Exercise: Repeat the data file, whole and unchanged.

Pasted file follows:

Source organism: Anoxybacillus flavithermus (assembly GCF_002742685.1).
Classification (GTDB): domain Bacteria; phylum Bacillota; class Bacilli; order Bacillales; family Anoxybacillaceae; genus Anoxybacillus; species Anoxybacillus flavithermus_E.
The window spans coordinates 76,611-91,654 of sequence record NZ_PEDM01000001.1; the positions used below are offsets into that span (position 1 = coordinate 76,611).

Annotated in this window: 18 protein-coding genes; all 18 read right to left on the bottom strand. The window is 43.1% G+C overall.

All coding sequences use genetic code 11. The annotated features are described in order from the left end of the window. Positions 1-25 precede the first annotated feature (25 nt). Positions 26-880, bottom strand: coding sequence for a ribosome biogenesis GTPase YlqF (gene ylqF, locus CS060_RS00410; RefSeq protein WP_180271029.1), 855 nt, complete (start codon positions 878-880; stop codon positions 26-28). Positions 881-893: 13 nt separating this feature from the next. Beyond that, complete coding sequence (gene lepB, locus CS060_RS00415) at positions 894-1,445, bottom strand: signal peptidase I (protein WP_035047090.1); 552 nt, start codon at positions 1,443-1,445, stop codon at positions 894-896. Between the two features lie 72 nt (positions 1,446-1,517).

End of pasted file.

Source organism: Anoxybacillus flavithermus (assembly GCF_002742685.1).
Classification (GTDB): domain Bacteria; phylum Bacillota; class Bacilli; order Bacillales; family Anoxybacillaceae; genus Anoxybacillus; species Anoxybacillus flavithermus_E.
The window spans coordinates 76,611-91,654 of sequence record NZ_PEDM01000001.1; the positions used below are offsets into that span (position 1 = coordinate 76,611).

Annotated in this window: 18 protein-coding genes; all 18 read right to left on the bottom strand. The window is 43.1% G+C overall.

All coding sequences use genetic code 11. The annotated features are described in order from the left end of the window. Positions 1-25 precede the first annotated feature (25 nt). Positions 26-880, bottom strand: coding sequence for a ribosome biogenesis GTPase YlqF (gene ylqF, locus CS060_RS00410; RefSeq protein WP_180271029.1), 855 nt, complete (start codon positions 878-880; stop codon positions 26-28). Positions 881-893: 13 nt separating this feature from the next. Beyond that, complete coding sequence (gene lepB, locus CS060_RS00415) at positions 894-1,445, bottom strand: signal peptidase I (protein WP_035047090.1); 552 nt, start codon at positions 1,443-1,445, stop codon at positions 894-896. Between the two features lie 72 nt (positions 1,446-1,517).